Skip to Content
Assistant Professor of Microbiology
Office: 3-450 Bowen Science Building51 Newton RdIowa City, IA 52242
Office Phone: 319-335-7790
Lab: 3-401 Bowen Science Building51 Newton RdIowa City, IA 52242
Email: email@example.comWeb: Salgado-Pabón Lab
BS, Medical Microbiology and Immunology, University of Wisconsin-MadisonMS, Medical Microbiology and Immunology, University of Wisconsin-MadisonPhD, Microbiology, University of Wisconsin-Madison
Post Doctoral, Cell Biology and Infection, Institut PasteurPost Doctoral, Microbiology, University of Iowa
Biosciences Graduate Program
Staphylococcus aureus is the leading cause of serious infectious diseases, resulting in more fatalities in the U.S. than even AIDS. Contributing to these infections are both healthcare and community-associated, methicillin-susceptible and resistant S. aureus, corresponding largely to the USA100 to USA400 clonal types. We study diseases caused by strains of all four major clonal groups in highly sensitive rabbit models of infective endocarditis, sepsis, and pneumonia. A promising area of research for understanding and combatting S. aureus infections is the study of staphylococcal enterotoxins (SEs) also known as superantigens (SAgs). SAgs are major secreted virulence factors of S. aureus. It has been known for decades that these molecules cause vomiting and diarrhea (hence the name enterotoxin) but are also highly lethal in humans. Almost every S. aureus strain encodes for and can produce SAgs when the opportunity arises. It has become evident over the past years that SAgs are critical contributors to the pathophysiology of the life-threatening illnesses that S. aureus causes, including septicemia, endocarditis (which leads to fulminant heart infections), necrotizing and hemorrhagic pneumonias (including secondary bacterial pneumonia), and chronic skin infections (including diabetic foot ulcers). Most of these illnesses carry high mortality rates, even with current available treatments.
Superantigen Mechanism in Infective Endocarditis
Infective endocarditis, which occurs in 30-60% of patients with S. aureus bacteremia, is an infection of the heart endothelium, predominantly valves, that results in the formation of large vegetative lesions composed of host factors and bacterial aggregates. Vegetations often lead to congestive heart failure and systemic embolization, resulting in strokes, metastatic abscesses, persistent bacteremia, and toxic shock syndrome (TSS). Over the past decades, infective endocarditis outcomes have not improved (mortality rates are still 40-50%), and infection rates are steadily increasing. We have shown that highly produced SAgs (as TSST-1 and SEC) are critical for vegetation formation. We are currently defining the underlying mechanism of superantigen involvement.
Superantigen Mechanism of Adaptive Immune Suppression
SAgs crosslink the Vβ chain of the T cell receptor (TCR) to the HLA class II molecule on antigen presenting cells, inducing massive activation of both T cells and macrophages with the concomitant production of cytokines. SAgs are known for causing TSS. However, it is clear that SAgs are also causative or associated with other S. aureus life-threatening infections. Remarkably, 20% of people in the U.S. do not develop antibodies to any given SAg, remaining susceptible to SAg-associated diseases over their lifetime. T cell exhaustion is the most common explanation used to account for T and B cell unresponsiveness during TSS. However, T cell exhaustion has not been observed in humans or rabbits with TSS. We are investigating the cellular and molecular mechanism underlying SAg-induced immune suppression.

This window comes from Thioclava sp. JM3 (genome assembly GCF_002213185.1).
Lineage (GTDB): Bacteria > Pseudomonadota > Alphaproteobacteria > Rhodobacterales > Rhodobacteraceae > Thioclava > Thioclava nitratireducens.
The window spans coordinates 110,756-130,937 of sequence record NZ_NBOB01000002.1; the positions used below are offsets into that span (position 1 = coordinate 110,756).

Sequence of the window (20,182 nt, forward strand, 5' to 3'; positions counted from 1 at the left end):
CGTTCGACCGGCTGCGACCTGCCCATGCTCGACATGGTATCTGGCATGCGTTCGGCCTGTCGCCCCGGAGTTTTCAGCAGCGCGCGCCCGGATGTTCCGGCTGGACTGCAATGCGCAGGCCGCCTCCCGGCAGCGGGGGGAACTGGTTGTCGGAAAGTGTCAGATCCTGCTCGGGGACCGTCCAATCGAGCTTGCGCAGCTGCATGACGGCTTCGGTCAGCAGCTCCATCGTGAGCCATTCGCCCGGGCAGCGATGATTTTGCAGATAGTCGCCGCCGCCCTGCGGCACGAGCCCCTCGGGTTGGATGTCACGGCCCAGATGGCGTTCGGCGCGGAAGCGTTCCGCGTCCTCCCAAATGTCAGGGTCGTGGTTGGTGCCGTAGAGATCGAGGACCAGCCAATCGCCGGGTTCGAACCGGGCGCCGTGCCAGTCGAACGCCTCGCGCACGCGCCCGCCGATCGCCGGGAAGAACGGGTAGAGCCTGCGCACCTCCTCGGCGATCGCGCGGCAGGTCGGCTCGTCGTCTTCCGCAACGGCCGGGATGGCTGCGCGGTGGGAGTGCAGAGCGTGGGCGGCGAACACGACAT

Superantigen Enhancement of Endotoxin Shock
Endotoxemia occurs in humans during TSS and in rabbits injected with TSST-1. An interesting and potentially important property of SAgs is their ability to enhance the lethality of lipopolysaccharide (LPS) by up to a million fold. Furthermore, the susceptibility of humans and rabbits to SAgs correlates with the presence of gram-negative rods bearing toxic LPS colonizing the intestinal and vaginal tracts. Superantigen-induced LPS enhancement results from impaired LPS clearance by the liver. We are elucidating the mechanism of LPS and superantigen synergism in in vitro and in vivo systems.
Center for Immunology and Immune-based Diseases
Staphylococcus aureus β-toxin Production is Common in Strains with the β-toxin Gene Inactivated by Bacteriophage.
J Infect Dis.
2014 September 1. 210(5):784-92.
Models matter: the search for an effective Staphylococcus aureus vaccine.
Nat Rev Microbiol.
2014 August. 12(8):585-91.
Staphylococcal toxic shock syndrome: superantigen-mediated enhancement of endotoxin shock and adaptive immune suppression.
2014 August. 59(1-3):182-7.
Vaccination Against Staphylococcus aureus Pneumonia.
J Infect Dis.
2014 June 15. 209(12):1955-62.
New insights into the crosstalk between Shigella and T lymphocytes.
2014 April. 22(4):192-8.
Superantigens are critical for Staphylococcus aureus Infective endocarditis, sepsis, and acute kidney injury.
2013 August 20. 4(4):e00494-13.
Staphylococcal and streptococcal superantigen exotoxins.
Clin Microbiol Rev.
2013 July. 26(3):422-47.
Shigella impairs T lymphocyte dynamics in vivo.
Proc Natl Acad Sci USA.
2013 March 19. 110(12):4458-63.
Increased expression of the type IV secretion system in piliated Neisseria gonorrhoeae variants.
2010 April. 192(7):1912-20.
van der Does C,
A novel relaxase homologue is involved in chromosomal DNA processing for type IV secretion in Neisseria gonorrhoeae.
2007 November. 66(4):930-47.
Date Last Modified: 10/17/2014 -
Copyright © 2011 The University of Iowa. All Rights Reserved.